Parole In Place

Special Parole Consideration for Spouses, Parents, Sons, and Daughters of Active Duty Members of the U.S. Armed Forces, Individuals in the Selected Reserve of the Ready Reserve, or Individuals Who (Whether Still Living or Deceased) Previously Served on Active Duty in the U.S. Armed Forces or the Selected Reserve of the Ready Reserve and Were Not Dishonorably Discharged.

The decision whether to grant parole under INA §212(d)(5)(A) is discretionary. Generally, USCIS grants parole in place only sparingly. The fact that the individual is a spouse, parent, son, or daughter of an Active Duty member of the U.S. Armed Forces, an individual in the Selected Reserve of the Ready Reserve, or an individual who previously served on active duty in the U.S. Armed Forces or the Selected Reserve of the Ready Reserve (if the former service member was not dishonorably discharged and either is living or died while the family member was residing in the United States), however, ordinarily weighs heavily in favor of parole in place. Absent a criminal conviction or other serious adverse factors, parole in place would generally be an appropriate exercise of discretion for such an individual. If USCIS decides to grant parole in that situation, the parole should be authorized in one-year increments, with extensions of parole as appropriate. To request parole, the applicant must submit to the director of the USCIS office with jurisdiction over the applicant's place of residence the following:

  • Completed Form I-31, Application for Travel Document. Form I-131 may be filed without fee, per 8 CFR 103.7(d));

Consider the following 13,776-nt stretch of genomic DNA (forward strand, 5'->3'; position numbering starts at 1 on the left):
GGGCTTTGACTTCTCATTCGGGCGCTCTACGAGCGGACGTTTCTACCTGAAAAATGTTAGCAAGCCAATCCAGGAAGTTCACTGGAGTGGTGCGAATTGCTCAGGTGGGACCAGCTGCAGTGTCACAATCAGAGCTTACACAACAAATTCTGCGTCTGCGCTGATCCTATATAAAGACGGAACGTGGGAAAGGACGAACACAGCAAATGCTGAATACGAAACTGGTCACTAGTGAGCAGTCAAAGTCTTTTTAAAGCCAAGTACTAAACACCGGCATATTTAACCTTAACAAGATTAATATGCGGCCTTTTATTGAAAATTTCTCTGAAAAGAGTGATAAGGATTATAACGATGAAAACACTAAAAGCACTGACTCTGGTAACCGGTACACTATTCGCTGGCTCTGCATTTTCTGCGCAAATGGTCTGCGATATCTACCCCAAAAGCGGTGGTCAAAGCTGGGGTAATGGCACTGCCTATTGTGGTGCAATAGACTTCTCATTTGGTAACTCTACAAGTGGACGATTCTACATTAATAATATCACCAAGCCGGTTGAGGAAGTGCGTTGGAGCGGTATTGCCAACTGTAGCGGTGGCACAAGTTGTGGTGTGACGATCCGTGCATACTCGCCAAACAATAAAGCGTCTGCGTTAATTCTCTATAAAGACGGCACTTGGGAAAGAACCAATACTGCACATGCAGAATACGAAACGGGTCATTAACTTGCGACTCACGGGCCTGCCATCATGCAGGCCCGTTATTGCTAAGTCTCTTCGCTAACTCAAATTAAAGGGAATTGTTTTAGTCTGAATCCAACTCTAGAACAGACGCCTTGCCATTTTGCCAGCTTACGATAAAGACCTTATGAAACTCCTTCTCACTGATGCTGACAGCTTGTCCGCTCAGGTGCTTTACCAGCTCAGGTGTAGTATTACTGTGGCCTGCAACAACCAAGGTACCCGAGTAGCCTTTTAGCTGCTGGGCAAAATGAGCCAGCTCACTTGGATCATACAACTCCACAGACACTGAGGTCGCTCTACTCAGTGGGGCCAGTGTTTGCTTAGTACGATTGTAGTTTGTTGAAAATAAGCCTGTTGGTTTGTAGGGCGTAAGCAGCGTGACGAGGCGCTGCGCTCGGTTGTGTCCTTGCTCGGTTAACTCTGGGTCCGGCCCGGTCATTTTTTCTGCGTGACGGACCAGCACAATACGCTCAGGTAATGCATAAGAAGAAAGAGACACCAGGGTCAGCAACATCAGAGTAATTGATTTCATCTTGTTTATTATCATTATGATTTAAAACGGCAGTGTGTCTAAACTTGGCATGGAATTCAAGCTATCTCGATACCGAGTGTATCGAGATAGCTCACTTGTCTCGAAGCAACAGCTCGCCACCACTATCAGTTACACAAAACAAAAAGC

• Evidence of the family relationship (this may include proof of filing a petition in certain cases – see AFM 21.1(c)(3) below);
  • Evidence that the aplicant's family member is an Active Duty member of the U.S. Armed Forces, individual in the Selected Reserve of the Ready Reserve, or an individual who (whether still living or deceased) previously served on active duty in the U.S. Armed Forces or the Selected Reserve or the Ready Reserve such as a photocopy of both the front and back of the service member's military identification card (DD Form 1173) (in the case of family members of veterans (whether still living or deceased), the service member must not have received a dishonorable discharge upon separation from the military)
  • In the case of surviving family members, proof of residence in the United States at the time of the service member’s death;
  • Two identical, color, passport style photographs; and
  • Evidence of any additional favorable discretionary factors that the requestor wishes considered.

Individuals who have obtained parole in place are eligible to apply for work authorization for the period of parole if they can demonstrate economic necessity.

Parole in place may be granted only to individuals who are present without admission and are therefore applicants for admission. Individuals who were admitted to the United States but are currently present in the United States beyond their periods of authorized stay are not eligible for parole in place, as they are no longer applicants for admission.

Parole in place is a great avenue for individuals who qualify for an immediate visa application but entered without inspection. A grant of Parole in Place places the individual in a position as if he or she entered with permission, therefore, making them eligible to adjust status to that of a permanent resident in the United States.